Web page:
Br. Jerome: Reflection on the Holy Rule. Aug 24
Please pray for MaryLynn and Ernie, both mid-eighties, both with
multiple health problems.
Please pray for Dona who has just been told she has colon cancer and
is awaiting a prognosis.
Please pray for the RCIA team and participants at Wayde's parish,
that God will bless them and lead them by his Spirit in all things.
Please pray for all those whose prayer requests were not able to be
posted for whatever reason. God is outside of time and our prayers
are never, ever late. Lord, help us all as You know and will. God's
will is best. All is mercy and grace. God is never absent, praise
Him! Thanks so much. JL
+Please pray that DIvine Mercy will shine upon all those who have
taken their own lives.+
Untill the return of our good Brother Jerome please bless me with
your prayr requeats at:
April 24, August 24, December 24
Chapter 66: On the Porters of the Monastery
At the gate of the monastery let there be placed a wise old woman,
who knows how to receive and to give a message, and whose maturity
will prevent her from straying about.
This porter should have a room near the gate, so that those who come
may always find someone at hand to attend to their business. And as
soon as anyone knocks or a poor person hails her, let her
answer "Thanks be to God" or "A blessing!" Then let her attend to
them promptly, with all the meekness inspired by the fear of God and
with the warmth of charity.
Should the porter need help, let her have one of the younger sisters.
If it can be done, the monastery should be so established that all
the necessary things,
such as water, mill, garden and various workshops, may be within the
enclosure, so that there is no necessity for the sisters to go about
outside of it, since that is not at all profitable for their souls.
We desire that this Rule be read often in the community, so that
none of the sisters may excuse herself on the ground of ignorance.
PARADISUS CLAUSTRALIS! The Cloistered Paradise!*
* Until the cloisters are inhabited by real angels, as opposed to
VERY human saints in process, certain restrictions may apply!!!
My life has gotten me resigned to shopping many times a week,
sometimes even daily. If the guest house is busy, I lack
refrigerator space to store a full week's milk and we are always
running out of other things, too. I only offer this as a preface to
what I'm about
to say to many busy Oblates. It has been hard, well-nigh impossible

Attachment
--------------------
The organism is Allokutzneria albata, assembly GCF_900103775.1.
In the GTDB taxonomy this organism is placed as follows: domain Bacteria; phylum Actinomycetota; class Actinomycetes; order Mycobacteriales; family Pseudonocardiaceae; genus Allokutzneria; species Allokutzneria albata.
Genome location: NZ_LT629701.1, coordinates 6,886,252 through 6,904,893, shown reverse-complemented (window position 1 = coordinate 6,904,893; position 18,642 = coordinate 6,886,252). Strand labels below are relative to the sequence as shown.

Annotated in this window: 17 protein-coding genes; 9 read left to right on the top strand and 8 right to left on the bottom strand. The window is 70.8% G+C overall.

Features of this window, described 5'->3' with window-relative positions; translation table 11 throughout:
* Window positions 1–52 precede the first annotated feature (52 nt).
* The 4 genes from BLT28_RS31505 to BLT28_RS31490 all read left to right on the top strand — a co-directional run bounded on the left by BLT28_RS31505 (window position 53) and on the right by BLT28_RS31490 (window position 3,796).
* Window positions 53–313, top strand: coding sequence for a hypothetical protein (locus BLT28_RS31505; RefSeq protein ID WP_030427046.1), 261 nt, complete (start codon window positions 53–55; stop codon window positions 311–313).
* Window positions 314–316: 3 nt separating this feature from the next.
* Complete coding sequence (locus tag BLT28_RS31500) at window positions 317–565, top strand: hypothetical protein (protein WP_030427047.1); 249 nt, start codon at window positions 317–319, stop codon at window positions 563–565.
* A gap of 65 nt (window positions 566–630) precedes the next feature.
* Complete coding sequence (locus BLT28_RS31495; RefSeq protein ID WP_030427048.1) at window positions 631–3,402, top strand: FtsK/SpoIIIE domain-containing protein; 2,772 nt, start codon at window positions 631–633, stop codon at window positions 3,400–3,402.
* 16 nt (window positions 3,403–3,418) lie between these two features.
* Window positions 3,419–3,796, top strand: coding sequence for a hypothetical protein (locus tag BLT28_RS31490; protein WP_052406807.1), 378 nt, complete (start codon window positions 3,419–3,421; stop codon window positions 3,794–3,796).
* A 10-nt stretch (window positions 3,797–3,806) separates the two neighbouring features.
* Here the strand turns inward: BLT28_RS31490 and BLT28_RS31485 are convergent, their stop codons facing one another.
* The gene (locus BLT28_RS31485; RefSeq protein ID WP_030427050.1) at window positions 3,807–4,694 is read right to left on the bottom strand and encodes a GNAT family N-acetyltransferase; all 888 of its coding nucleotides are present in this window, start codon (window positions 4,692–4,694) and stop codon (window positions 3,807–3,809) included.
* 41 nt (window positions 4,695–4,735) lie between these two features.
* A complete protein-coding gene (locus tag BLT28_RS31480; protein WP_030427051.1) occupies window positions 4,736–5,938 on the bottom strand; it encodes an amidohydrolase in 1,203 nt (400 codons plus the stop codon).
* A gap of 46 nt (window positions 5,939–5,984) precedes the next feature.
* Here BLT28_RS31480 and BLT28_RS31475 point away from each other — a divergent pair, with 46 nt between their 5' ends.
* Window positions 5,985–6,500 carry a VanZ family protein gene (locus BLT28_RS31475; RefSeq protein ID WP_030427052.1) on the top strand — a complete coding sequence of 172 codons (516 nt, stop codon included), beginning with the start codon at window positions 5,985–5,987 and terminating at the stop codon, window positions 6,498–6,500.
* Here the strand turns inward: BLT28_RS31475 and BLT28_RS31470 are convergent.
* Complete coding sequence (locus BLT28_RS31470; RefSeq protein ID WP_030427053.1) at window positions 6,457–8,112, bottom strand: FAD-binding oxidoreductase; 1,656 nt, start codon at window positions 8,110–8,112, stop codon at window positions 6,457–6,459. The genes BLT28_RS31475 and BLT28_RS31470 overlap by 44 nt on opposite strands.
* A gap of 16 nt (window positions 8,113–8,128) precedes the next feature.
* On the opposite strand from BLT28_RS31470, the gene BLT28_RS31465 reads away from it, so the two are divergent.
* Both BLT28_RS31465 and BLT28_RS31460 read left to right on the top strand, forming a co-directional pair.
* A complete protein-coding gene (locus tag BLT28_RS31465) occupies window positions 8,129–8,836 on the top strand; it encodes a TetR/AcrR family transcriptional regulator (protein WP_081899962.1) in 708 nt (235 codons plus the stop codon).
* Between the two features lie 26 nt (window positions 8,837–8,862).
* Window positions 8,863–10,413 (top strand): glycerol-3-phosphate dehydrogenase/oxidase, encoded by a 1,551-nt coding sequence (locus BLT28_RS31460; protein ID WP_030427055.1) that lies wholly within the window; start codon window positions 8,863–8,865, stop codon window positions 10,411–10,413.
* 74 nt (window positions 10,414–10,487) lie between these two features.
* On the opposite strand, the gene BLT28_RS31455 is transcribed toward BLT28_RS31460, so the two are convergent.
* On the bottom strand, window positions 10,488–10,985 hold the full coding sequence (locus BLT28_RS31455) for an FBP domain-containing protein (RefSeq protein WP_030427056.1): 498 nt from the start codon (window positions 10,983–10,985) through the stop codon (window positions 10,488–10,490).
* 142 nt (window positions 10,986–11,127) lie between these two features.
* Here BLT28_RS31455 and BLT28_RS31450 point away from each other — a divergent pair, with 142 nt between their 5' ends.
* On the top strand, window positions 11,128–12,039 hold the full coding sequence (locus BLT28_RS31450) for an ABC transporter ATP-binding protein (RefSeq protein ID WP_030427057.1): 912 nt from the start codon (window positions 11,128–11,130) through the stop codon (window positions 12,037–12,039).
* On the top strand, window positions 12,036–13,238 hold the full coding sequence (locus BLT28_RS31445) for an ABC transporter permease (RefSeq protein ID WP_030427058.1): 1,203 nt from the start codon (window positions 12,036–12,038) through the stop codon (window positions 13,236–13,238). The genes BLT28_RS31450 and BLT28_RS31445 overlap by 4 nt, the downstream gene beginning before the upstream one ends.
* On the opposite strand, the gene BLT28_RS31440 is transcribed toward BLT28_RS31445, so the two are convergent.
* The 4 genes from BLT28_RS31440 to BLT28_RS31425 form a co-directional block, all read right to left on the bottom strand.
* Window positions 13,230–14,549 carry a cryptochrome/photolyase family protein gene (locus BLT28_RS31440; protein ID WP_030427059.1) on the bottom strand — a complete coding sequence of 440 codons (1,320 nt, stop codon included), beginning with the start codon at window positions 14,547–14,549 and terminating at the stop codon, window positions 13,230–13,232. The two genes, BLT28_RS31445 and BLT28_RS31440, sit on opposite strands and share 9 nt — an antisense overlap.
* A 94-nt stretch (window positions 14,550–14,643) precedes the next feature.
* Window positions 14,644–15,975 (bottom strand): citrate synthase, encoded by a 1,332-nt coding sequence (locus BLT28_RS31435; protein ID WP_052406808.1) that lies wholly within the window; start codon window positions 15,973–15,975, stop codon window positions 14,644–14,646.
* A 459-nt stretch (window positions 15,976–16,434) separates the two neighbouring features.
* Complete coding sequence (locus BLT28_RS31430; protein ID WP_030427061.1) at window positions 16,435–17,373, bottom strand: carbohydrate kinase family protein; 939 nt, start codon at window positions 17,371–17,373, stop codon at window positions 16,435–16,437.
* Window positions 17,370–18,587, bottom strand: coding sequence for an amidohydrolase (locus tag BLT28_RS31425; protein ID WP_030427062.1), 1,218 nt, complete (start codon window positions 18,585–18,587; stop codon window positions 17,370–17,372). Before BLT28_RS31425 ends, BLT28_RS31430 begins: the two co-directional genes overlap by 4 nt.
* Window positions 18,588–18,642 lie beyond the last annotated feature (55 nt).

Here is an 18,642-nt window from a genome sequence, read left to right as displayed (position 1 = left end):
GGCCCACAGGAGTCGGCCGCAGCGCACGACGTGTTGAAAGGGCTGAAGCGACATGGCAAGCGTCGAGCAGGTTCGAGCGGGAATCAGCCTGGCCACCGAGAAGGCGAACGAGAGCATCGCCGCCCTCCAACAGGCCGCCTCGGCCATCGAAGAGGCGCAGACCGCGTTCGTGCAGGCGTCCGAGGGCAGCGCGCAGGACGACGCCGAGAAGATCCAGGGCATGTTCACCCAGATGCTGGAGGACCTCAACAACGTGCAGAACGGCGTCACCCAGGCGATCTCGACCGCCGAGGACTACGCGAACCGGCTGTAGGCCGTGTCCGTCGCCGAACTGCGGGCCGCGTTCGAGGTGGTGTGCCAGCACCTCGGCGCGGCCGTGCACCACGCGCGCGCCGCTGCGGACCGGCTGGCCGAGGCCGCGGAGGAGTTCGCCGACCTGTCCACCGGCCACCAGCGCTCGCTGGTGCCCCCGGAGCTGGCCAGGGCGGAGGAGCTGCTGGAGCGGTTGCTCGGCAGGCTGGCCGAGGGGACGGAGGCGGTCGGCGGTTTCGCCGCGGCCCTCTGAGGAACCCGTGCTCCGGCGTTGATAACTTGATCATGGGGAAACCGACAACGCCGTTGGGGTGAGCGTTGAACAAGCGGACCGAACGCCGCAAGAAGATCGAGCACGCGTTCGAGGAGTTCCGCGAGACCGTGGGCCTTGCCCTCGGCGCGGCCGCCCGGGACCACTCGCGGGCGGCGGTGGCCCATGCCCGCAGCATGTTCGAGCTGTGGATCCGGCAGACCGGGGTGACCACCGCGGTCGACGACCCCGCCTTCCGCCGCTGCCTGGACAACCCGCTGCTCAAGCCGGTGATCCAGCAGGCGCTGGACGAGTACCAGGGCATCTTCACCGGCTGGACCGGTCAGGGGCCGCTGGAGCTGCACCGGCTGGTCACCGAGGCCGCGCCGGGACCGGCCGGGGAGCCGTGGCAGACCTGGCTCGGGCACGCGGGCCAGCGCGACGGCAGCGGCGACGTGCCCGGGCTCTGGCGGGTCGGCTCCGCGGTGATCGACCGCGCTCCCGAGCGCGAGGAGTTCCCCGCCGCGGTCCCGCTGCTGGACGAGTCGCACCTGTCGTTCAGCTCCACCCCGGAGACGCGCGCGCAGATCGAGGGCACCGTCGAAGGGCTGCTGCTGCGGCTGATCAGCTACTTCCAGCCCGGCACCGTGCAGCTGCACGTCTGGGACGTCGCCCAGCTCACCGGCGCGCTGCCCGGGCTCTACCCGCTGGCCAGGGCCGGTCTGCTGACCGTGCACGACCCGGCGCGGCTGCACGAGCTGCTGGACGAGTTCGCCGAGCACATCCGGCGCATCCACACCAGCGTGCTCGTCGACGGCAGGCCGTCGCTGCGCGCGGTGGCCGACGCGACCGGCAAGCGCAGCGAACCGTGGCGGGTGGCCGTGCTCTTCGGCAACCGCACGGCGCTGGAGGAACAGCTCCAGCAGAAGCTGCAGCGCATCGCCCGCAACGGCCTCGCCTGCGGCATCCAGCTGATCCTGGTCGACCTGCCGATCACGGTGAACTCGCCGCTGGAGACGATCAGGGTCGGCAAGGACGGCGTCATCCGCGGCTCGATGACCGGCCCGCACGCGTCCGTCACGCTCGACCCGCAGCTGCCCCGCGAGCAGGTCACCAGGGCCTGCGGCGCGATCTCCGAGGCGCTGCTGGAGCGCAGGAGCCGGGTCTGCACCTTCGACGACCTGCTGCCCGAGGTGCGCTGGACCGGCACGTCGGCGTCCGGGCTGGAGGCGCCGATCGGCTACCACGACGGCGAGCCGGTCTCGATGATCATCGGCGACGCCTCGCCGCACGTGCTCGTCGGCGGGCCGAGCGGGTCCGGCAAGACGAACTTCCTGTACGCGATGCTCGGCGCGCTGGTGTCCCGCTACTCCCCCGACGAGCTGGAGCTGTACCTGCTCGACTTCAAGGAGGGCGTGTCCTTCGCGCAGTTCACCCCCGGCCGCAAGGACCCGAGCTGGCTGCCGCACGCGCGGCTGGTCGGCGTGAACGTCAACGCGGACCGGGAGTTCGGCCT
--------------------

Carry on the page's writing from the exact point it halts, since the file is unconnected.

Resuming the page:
for me to do what I am suggesting, but the times I have made it are
rich and rare!
This idea of self-sufficiency, of everything one needs within the
enclosure, is a great boon. Even if you are as haphazard in habits
as I am, try to carve a day or two or three when you DON'T have to
go out for anything once you get home, or a day off when there is no
reason at all to leave your home. If you don't already know it, you
will soon find that these days are treasures. Doesn't matter if the
kids are home and noisy as ever, there is a certain solitude and
security that being self-contained, even for a day, engenders and it
Remember all that talk about stability? Benedictines are, at the
root, homebodies of sorts. We thrive and blossom in the solitude and
security of homes, wherever they may be. That's why these days of
not going out become so precious. They are times of freedom and
for us and that's exactly what monastic struggle is about: offering
us the freedom to grow and bloom!
You cannot gag the kids and tie them up for the day, tempting as
that may sometimes seem! But you can leave the phone unplugged or
the answering machine turned down and the radio or TV off now and
then. One or all three will heighten the sense of secure enclosure
in the warmth of your own space.
After all, the Desert Fathers used to say: "Stay in your cell and
your cell will teach you everything." That won't usually happen at
first, we have to learn to listen to our homes. Once we do, we will
find that they will, indeed, teach us subtly and almost non-stop!
Our various enclosures, even those urban apartments, offer us a
reprieve from the rush and bustle of the world around us and we
gradually learn to love that respite dearly. Please, for your own
sake, for your family's sake, for your spouse's sake, find a way to
spend a day entirely at home. Then, as you grow into it, find ways
to increase the number of those days! I am certain you will want to
By the way, if your home ever gets to teaching you so much that it's
making you crazy, remember that is probably because a nerve has been
touched. It might be wise to check which one! And one more thing:
learn to treasure those whose needs interrupt or trash your day of
cloister. They are gifts, too.
Christ often comes in very distressing disguises. Rejoice! (I know,
I know....) Monastics reveal a LOT about themselves by the way they
handle those who disturb their prayer, silence, or solitude. Much of
it is often not pretty. Don't go there! Kindness, always kindness
and mercy. A smile will draw more people to Christ than a scornful
Love and prayers,